About this Research Topic
All fields of biology have been greatly influenced by the generation of complete and well-annotated genome assemblies. This impact is most apparent with the findings and resulting applications from the Human Genome Project (HGP), which has transformed biomedical science. The original justification for having a genome assembly was to get a complete “parts list” with the primary goal being the identification and location of all genes. However, it soon became readily apparent that genomes were much more than just sequences that code for proteins; protein-coding regions account for ~1.5% of the human genome. Thus, current efforts have been focused on finding relevant functional elements, such as non-coding elements that regulate when, where, and how much specific genes and/or particular isoforms are expressed.
To address the need for annotation of farm animal genomes, the Functional Annotation of Animal Genomes (FAANG) Consortium was launched in 2015. Like other research consortia, FAANG is committed to sharing data rapidly and before publication for the benefit of the whole community (www.faang.org/data-share-principle), with data and metadata (standardized details on samples, laboratory and bioinformatic protocols applied) being collected in the FAANG Data Portal (data.faang.org).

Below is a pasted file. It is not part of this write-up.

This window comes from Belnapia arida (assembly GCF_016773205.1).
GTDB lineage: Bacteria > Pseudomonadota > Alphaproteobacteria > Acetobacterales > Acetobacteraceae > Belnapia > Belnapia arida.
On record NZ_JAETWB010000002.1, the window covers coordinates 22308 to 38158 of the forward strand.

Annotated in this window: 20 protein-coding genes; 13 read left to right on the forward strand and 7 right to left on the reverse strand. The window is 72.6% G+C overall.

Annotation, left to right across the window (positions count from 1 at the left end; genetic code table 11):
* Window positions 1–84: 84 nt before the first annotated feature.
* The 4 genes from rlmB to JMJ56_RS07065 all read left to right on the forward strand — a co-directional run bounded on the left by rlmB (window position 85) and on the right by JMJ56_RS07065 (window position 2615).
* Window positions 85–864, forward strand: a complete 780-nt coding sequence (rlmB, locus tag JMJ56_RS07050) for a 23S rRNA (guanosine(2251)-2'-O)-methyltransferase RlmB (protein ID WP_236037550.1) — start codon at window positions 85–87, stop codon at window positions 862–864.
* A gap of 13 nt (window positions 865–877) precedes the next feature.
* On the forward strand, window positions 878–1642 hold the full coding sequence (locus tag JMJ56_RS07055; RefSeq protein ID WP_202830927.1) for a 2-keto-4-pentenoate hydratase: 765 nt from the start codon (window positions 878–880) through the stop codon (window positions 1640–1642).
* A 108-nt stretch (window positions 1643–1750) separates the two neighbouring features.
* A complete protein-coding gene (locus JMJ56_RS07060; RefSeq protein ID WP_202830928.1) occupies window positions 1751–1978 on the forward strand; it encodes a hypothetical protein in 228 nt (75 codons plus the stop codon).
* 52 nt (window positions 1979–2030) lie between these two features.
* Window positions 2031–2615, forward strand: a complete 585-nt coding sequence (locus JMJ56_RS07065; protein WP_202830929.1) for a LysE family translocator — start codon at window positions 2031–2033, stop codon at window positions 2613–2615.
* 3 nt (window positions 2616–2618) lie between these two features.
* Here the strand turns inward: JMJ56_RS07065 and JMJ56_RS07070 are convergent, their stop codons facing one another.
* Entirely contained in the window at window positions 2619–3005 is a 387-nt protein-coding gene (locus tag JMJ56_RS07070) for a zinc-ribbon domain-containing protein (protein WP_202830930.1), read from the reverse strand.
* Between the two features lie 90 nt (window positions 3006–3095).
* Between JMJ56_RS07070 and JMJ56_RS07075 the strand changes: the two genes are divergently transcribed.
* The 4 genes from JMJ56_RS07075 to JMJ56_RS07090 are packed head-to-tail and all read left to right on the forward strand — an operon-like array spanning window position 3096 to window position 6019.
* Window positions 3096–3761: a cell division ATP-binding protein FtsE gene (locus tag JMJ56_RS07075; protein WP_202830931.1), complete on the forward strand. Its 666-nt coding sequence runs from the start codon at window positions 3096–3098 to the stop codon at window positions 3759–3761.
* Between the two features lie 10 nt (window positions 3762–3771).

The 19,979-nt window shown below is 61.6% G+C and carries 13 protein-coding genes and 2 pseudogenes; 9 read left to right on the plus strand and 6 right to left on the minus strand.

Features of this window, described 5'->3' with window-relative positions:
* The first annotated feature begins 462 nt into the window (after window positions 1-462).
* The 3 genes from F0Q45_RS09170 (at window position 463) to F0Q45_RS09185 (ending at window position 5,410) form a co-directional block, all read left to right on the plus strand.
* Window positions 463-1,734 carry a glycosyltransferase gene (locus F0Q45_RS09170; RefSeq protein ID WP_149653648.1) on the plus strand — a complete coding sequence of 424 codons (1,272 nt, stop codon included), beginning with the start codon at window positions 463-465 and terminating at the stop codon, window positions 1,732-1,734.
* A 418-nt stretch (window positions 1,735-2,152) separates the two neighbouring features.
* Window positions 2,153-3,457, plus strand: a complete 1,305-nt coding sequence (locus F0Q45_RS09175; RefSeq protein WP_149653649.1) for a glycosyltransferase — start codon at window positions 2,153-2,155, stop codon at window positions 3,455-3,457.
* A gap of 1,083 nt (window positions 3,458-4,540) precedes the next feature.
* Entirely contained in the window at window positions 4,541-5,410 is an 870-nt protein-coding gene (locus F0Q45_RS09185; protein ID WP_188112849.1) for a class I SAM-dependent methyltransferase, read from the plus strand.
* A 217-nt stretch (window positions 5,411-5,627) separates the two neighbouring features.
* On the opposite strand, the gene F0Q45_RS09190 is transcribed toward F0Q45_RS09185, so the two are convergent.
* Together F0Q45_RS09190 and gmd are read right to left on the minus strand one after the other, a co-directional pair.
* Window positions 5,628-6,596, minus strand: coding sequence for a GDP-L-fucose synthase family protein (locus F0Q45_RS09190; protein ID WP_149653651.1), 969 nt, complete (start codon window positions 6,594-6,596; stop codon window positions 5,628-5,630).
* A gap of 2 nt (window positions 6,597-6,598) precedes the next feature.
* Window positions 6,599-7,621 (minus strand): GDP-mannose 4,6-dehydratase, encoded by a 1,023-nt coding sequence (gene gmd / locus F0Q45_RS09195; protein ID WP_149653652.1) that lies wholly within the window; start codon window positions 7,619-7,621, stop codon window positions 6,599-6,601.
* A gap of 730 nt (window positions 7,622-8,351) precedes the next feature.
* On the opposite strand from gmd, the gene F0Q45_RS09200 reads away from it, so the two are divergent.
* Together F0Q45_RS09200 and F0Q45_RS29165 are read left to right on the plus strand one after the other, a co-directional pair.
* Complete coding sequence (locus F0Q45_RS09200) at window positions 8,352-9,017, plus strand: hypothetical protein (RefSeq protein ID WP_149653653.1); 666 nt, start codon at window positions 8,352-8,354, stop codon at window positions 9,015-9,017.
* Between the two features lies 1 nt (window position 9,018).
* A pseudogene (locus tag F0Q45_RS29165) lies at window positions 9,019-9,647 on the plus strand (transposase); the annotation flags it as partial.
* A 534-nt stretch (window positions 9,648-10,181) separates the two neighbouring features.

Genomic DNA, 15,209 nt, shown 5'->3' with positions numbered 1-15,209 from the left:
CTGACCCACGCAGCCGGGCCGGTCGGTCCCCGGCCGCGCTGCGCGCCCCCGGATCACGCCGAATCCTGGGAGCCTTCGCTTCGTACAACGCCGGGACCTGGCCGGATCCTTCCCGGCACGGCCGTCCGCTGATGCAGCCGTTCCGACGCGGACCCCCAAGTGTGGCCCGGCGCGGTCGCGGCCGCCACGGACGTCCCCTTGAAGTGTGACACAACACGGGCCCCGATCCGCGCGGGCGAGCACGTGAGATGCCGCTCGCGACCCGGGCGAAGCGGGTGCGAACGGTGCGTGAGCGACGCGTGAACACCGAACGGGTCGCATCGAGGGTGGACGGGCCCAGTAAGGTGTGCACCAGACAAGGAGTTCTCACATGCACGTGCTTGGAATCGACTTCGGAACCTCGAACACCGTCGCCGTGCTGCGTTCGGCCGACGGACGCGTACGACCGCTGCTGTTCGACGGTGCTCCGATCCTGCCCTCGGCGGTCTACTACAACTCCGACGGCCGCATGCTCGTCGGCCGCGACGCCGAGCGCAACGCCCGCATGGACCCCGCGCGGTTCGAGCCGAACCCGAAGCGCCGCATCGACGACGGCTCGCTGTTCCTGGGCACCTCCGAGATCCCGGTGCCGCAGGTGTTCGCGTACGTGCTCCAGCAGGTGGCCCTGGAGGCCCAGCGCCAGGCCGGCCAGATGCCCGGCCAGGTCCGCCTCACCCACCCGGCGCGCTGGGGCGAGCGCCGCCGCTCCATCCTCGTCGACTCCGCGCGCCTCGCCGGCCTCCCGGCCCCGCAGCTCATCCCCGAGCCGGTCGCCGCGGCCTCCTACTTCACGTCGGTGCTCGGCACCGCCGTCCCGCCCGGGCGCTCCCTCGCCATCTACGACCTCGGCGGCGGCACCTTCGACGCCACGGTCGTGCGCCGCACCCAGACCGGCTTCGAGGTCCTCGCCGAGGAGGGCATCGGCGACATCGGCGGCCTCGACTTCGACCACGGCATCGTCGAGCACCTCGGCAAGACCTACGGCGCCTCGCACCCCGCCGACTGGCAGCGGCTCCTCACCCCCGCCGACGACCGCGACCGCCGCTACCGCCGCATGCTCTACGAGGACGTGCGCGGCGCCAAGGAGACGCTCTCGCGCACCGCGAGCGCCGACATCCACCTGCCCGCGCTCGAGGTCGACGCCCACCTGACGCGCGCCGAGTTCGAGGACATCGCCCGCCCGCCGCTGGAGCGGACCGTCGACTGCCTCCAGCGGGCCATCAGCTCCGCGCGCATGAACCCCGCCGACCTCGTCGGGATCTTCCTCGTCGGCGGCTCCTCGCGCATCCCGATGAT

The goal of this Research Topic is to add value to the FAANG community across different farm animal species and topics. We wish to solicit Original Research articles and Commentaries that address efforts to annotate farm animal genomes and inform genomic biology. This includes but is not limited to protocols, results, databases, computational tools, or standards to identify functional elements in both coding and non-coding regions of the genome.
In addition, submissions must be compliant with Frontiers data policy which can be viewed here: https://www.frontiersin.org/about/policies-and-publication-ethics#MandatoryDataRecommendedRepositories.
Keywords: genome annotation, regulatory elements, epigenetics, farm animals
Important Note: All contributions to this Research Topic must be within the scope of the section and journal to which they are submitted, as defined in their mission statements. Frontiers reserves the right to guide an out-of-scope manuscript to a more suitable section or journal at any stage of peer review.